Tag Archives: politics

Vote No

This will be the only political post I write this fall except for posting the obligatory photo of me with my “I Voted” sticker on Election Day.

I have wrote many times before that this website, our little slice of the world-wide web, is my digital scrapbook for our kids and our way to share stories and photos of the kids to family that lives a day’s drive away. This post is no different. In 5, 10, 15 or 20 years when the kids look back on this blog I want them to know that both their father and I voted for equality. We voted No on the amendment that would write hate and exclusion into Minnesota’s Constitution.

I am not a writer so I will link to an article that best conveys  how I feel about this amendment written by Jack Davies a former state senator published in the Star Tribune in early October.

I don’t believe that this is a party issue and I am not the only one. There are “Republicans Vote No” bumper stickers all over the cities. Some people will vote no because they believe that the constitution should not be used to exclude people. Some people will vote no because they believe that love is love no matter if it is between a woman and a man, a man and a man or a woman and a woman.

I am going on record to say that I believe both of those things. The constitution was meant to protect freedoms not limit them and I also whole heartedly believe that love is love. I strongly believe that two women and two men can raise a child just as well as Tim and I can.

As for blending my religious views with that of gay marriage I say this: I am a Christian. I believe in Jesus. I believe in Jesus’ teachings of love. I believe that God loves all things great and small. That is it. God is love and love is love. It may be simple and childlike to boil it down my beliefs to six words “God is love, love is love” but isn’t that what it is all about? Love your neighbour as you love yourself?

I want Michael, Patrick and Elise to know that who ever they fall in love with both their daddy and I support them. I want Michael and Patrick and Elise to know that their dad and mom voted no. We believe that love is love and we believe that the constitution should not limit the freedom to marry.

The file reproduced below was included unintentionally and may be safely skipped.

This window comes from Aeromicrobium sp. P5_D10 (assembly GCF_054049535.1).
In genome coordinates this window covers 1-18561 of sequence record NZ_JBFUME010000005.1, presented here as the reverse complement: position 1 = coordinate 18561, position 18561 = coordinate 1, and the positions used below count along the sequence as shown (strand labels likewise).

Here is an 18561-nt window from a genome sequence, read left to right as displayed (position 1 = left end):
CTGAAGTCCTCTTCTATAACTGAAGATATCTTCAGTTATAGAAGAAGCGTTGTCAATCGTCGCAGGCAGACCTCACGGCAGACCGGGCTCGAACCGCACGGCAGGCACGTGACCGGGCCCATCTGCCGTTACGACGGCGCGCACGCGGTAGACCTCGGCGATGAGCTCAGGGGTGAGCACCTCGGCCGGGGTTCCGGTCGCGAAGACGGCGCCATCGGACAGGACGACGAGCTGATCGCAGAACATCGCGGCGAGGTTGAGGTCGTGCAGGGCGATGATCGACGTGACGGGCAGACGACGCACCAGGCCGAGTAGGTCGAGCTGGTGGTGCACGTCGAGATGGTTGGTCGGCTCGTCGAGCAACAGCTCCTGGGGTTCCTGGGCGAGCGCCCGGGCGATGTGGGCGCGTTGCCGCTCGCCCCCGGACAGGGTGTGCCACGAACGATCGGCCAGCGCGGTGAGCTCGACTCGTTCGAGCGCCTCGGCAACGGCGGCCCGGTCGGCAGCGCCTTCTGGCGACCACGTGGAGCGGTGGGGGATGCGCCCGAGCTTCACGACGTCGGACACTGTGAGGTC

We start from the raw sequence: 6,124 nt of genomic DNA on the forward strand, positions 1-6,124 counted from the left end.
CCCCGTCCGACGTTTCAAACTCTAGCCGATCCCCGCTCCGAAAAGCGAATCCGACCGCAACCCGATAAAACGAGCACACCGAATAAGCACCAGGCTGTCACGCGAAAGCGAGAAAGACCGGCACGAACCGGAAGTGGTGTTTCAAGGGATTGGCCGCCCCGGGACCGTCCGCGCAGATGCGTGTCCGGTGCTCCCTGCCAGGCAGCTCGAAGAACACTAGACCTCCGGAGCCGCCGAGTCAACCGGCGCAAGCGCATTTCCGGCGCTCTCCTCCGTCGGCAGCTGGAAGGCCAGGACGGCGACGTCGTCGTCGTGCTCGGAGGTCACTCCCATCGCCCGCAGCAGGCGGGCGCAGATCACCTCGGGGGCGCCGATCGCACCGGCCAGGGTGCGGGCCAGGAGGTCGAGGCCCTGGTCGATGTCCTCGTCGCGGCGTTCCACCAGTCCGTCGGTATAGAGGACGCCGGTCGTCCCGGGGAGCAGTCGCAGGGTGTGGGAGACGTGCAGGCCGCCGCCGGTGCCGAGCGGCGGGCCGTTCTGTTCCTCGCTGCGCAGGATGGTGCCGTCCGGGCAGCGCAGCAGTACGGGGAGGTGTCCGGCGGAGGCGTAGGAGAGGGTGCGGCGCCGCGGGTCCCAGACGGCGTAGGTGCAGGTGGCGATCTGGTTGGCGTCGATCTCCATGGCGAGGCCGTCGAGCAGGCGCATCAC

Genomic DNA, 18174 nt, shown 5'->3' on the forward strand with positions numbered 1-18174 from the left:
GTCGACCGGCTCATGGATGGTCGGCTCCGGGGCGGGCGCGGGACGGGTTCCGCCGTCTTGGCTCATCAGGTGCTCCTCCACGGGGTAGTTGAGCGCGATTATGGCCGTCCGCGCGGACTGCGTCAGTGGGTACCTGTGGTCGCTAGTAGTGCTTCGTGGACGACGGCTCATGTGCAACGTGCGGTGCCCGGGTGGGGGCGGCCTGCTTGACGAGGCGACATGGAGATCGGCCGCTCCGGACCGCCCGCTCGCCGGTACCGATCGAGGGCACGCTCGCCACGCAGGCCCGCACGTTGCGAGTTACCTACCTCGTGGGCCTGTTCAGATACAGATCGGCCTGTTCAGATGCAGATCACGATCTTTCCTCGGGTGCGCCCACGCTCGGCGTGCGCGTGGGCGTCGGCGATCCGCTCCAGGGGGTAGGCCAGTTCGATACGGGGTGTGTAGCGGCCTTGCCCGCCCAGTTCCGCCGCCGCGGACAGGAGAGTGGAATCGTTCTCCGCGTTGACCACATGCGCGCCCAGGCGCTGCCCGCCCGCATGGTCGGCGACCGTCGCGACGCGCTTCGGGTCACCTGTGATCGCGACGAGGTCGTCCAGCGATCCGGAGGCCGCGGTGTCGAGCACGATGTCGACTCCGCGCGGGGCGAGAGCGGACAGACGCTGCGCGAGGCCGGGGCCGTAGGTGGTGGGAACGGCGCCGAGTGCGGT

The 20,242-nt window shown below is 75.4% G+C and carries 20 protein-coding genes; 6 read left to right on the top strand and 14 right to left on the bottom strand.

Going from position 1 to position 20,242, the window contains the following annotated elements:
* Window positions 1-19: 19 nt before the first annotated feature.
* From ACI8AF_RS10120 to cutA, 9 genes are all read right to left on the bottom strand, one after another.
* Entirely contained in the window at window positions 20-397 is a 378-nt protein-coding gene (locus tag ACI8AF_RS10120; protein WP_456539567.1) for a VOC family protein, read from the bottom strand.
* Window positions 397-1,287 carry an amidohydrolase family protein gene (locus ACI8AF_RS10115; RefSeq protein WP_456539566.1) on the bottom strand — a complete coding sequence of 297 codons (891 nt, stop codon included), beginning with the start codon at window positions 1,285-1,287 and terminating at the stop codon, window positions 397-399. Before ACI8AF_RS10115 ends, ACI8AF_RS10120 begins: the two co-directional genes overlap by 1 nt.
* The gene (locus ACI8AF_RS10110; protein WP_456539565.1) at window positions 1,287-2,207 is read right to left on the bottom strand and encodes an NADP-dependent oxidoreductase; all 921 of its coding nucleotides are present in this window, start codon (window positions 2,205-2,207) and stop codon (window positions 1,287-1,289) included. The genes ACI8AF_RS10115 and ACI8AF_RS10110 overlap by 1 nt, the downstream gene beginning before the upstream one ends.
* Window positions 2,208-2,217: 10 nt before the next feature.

The only sign we have in our yard is a Vote No sign. And yes, I have the t-shirt and bumper sticker too!

Rock, Barack, and the Boys

It’s been a busy couple weeks (it seems like its always been a busy couple weeks), so this post is a bit of a mash-up of things.

First my family came down to the cities over the weekend.  We told them it was to see the new Indian Jones movie, but we really put them to work hauling 6 tons of rock!  I’m not sure if they would’ve come had they really known how much rock was going to be dumped in our driveway.

We worked them to the bone, so hopefully they’ll come back again.  I think the boys will make sure of that.

After that relaxing weekend, we heard the amazing news that Barack Obama was coming to St. Paul on the night of the SD and MT primaries!  We scrambled to get a babysitter, then Meg and I drove to St. Paul and parked at my work and started walking towards the excel center.  The walk was a fairly long one, and block after block, we got more and more excited.  Somewhere around 6 or 7 blocks away from the Excel center, we saw massive group of people walking towards us.  At first we thought it was some sort of march, but when we asked the person at the front of the line, she said they were people walking from the beginning of the line to the end of the line, which we had just reached.  She said the line snaked around block after block, and was around 4 miles long!

Block after block, there were whispers circulating around the crowd about Barack getting the democratic nomination, and that Hillary had conceded, or that she was asked to take the VP and had accepted, then a man in front of us raised his blackberry in the air and shouted “Barack clinched the nomination!”.  The whole crowd exploded in cheers.  From then on the excitement built until we started getting close to the Excel center.  They must have opened another set of doors, because suddenly the line broke into a swift walk, then a trot, and eventually an all out run.

When we finally got to security, we could see a small piece of the crowed in the center from the front doors.  Right as Meg and I were going through the metal detectors, the crowd inside broke out into a deafening cheer.  We knew Obama had just arrived.  We ran up all the stairs and escalators, and were able to find open seats at the very top of the center.  The place was packed.

Some day when my boys are older, I’ll be able to tell them that I was at the rally where Barack Obama became the first African American Democratic Candidate for President.

Speaking of the boys…